This wastewater treatment plant located in Texas was originally designed in 2000 but within several years, the city needed to double the treatment capacities of the facility.
The wastewater treatment plant was designed with a plant capacity of 1.5 MGD utilizing a single ditch with the extended aeration activated sludge process for secondary treatment to facilitate removal of Biochemical Oxygen Demand (BOD), Total Suspended Solids (TSS) and Ammonia (NH4–N). An expansion followed to increase the plant capacity to 3.0 MGD.
The initial construction included a single ditch with brush rotors. In 2007 the rotors were proving insufficient to provide adequate aeration to sustain acceptable residual oxygen levels in the oxidation ditch. Numerous bearing replacements and multiple shaft failures, coupled with time consuming and costly operation and maintenance (O&M) requirements, led the city to seek alternative solutions to increase aeration in the basin.
In 2008, they found that the Aire-O2 Triton® process aerator/mixers offered a number of benefits over the existing rotor system. The Assistant City Manager reported, “The simple installation of the Tritons (without any additional structural and mechanical installation or modification) made the equipment an adequate fit for the failed surface brush rotor aerators.”
The installation of the equipment proved to be simple and required only readily available equipment. Float-mounted units further simplified the installation process. The units took only 1–2 hours to fully assemble and after installation helped improve mixing in the basin and successfully raised the residual oxygen to acceptable levels.
Following the success of the interim project, the city looked to address the expanding residential growth they were experiencing. They had to double the capacity of plant from to 3.0 MGD. All too familiar with the costly repairs and extensive downtime experienced with the brush rotors, they wanted to avoid installing rotors in the new ditch. Pleased with the ease of installation and reduced O&M of the Tritons, the city again looked to Aeration Industries® to propose a solution for the expansion. Aeration Industries® proposed the Tri-Oval® Oxidation Ditch System for the new ditch, again using Triton process technology.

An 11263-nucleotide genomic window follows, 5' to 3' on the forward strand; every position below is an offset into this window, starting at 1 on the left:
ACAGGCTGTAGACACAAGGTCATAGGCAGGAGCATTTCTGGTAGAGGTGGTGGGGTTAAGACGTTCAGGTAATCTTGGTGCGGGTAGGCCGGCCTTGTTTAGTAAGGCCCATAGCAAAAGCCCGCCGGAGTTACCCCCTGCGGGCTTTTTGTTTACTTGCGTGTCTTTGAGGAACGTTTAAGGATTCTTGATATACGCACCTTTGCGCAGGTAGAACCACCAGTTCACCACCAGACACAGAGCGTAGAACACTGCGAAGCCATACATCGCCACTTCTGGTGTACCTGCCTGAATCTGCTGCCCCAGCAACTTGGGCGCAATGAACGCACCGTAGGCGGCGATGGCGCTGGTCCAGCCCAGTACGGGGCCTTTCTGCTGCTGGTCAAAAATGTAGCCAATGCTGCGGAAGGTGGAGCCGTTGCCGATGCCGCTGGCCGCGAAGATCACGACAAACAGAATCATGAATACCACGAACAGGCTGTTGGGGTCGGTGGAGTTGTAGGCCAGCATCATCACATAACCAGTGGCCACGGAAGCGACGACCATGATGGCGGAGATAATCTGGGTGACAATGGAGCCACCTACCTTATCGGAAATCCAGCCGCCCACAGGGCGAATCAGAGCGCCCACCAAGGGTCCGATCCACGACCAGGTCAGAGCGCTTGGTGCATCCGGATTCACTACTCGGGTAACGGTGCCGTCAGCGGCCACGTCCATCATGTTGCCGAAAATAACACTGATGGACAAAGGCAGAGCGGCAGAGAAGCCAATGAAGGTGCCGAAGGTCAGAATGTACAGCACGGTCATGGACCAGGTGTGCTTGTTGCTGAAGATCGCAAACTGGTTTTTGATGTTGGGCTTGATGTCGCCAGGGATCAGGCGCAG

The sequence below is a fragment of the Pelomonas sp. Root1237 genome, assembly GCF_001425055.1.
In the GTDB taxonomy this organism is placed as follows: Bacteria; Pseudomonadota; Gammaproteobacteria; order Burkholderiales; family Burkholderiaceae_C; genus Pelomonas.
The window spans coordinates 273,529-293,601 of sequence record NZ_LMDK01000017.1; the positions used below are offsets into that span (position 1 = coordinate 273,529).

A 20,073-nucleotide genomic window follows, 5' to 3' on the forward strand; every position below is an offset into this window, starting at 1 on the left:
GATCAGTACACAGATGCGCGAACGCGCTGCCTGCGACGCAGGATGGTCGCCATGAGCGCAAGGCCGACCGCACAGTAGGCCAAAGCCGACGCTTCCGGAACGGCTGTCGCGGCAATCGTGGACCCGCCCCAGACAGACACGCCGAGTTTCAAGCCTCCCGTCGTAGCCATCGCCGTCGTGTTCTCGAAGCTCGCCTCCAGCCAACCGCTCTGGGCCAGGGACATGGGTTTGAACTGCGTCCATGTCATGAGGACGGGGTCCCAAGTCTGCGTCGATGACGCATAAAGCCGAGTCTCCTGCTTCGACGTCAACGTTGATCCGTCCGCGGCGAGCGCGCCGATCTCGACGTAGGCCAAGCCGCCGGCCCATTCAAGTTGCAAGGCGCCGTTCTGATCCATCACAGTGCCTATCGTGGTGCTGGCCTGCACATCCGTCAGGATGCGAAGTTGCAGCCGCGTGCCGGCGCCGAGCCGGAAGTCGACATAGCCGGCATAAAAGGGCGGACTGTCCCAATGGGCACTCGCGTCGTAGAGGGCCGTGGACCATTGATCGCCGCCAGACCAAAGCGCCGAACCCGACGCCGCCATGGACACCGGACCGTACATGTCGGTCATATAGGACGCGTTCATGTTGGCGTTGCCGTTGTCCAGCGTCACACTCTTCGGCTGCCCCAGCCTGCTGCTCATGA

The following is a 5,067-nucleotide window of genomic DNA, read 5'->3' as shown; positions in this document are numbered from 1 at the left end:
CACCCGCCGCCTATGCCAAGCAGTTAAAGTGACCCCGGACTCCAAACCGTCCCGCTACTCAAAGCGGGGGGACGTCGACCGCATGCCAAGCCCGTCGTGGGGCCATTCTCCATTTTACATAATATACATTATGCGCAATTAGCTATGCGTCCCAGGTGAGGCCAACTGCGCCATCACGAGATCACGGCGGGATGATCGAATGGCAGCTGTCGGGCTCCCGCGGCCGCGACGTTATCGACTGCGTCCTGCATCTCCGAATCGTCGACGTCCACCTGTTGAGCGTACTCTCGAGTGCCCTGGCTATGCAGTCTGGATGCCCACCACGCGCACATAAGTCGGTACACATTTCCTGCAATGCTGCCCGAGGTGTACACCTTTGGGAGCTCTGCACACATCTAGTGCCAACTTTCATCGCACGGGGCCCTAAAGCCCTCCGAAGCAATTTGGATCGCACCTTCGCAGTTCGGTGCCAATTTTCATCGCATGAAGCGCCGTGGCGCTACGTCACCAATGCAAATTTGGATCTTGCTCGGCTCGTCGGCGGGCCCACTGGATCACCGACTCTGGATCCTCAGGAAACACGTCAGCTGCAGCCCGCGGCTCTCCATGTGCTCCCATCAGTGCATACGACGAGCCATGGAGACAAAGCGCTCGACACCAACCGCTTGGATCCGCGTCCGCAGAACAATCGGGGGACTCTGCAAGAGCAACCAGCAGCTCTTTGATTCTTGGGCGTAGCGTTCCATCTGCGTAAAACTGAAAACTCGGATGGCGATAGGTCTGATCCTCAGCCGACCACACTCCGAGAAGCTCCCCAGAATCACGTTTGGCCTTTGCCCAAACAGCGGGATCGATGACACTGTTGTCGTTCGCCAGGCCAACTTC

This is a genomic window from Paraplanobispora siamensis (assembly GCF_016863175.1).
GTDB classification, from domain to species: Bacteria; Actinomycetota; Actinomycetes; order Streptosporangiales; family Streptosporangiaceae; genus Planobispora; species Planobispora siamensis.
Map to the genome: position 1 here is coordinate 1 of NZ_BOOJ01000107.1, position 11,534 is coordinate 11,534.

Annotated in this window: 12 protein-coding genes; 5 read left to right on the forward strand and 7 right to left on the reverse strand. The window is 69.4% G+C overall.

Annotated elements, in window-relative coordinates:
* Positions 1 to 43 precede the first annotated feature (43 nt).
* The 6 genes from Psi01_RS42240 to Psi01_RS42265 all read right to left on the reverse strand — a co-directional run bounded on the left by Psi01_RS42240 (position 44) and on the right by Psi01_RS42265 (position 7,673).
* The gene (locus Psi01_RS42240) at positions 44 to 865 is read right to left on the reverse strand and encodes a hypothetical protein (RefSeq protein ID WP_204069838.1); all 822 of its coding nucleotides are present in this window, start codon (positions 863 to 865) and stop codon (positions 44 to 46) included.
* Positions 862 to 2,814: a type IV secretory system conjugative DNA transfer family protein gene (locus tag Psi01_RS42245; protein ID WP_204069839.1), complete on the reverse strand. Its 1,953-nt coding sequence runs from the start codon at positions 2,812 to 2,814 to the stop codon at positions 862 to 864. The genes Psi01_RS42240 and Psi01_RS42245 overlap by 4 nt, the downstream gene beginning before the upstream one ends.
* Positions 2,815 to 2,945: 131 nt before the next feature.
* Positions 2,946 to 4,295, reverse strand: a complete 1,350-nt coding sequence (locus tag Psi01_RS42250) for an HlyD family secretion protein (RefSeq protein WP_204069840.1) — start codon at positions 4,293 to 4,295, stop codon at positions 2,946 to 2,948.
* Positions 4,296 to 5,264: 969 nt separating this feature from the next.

The ditch system offered a number of benefits to the city. As before, structural work was limited and the O&M on the equipment would be minimal compared to brush rotors. The system offered redundancy and also provided for consistency with the equipment. They could be fully disassembled and reassembled in approximately one hour and spare parts for the units could be stored on-shelf, all of which would virtually eliminate any downtime in the ditch in case of an unexpected mechanical problem.
On the process side, the Tritons offered the ability to operate in aeration and mixing mode or mixing-only mode by turning the regenerative blower on or off, as dictated by residual oxygen set points to reduce energy consumption. Dissolved Oxygen (DO) probes located in each ditch, coupled with a Programmable Logic Controller (PLC) would work together to control the blower operating status. The system can also be adjusted to create anoxic conditions in the future. This offers two distinct benefits, the first of which is control of filamentous bacteria. Anoxic conditions cause strain on the filamentous bacteria and help minimize sludge bulking issues in the secondary clarifiers.
Anoxic conditions also help remove nitrate from the wastewater. This was not an immediate concern for the city, but the Tri-Oval system would afford them the flexibility to address the issue if nitrate removal became a requirement in the future.
Like most projects, this one faced challenges after the initial installation of the new Tri-Oval system. Once the construction was complete and the new process was put on line, operator was quick to realize they were not achieving the desired residual oxygen levels with the new technology in the new ditch. After testing, it was determined that the system was receiving loading concentrations in excess of what the system had originally been designed to treat. Fortunately the selection criteria and process used for the initial improvement would again prove beneficial. Aeration Industries® was able to respond quickly to offer a solution to address the higher than expected loading. Minimal installation requirements again made it easy to install two additional units in each ditch to supplement the original design and provide the air needed to compensate for the increased loading rate.
The Treatment Plant installed a total of 14 x 37.5 Hp total process aerator/mixers. The plant’s effluent BOD is 3 mg/l; TSS 3 mg/l and NH3 is 0.1, all well below permit limits. Today, the city officials and the plant operator are satisfied with the performance of their new system. Capital costs associated with the project were minimized because of the limited structural work required. Time, costs and downtime associated with operation and maintenance have been reduced significantly. All of which leave the city with the confidence they can quickly and easily respond to emergency situations and consistently meet effluent requirements.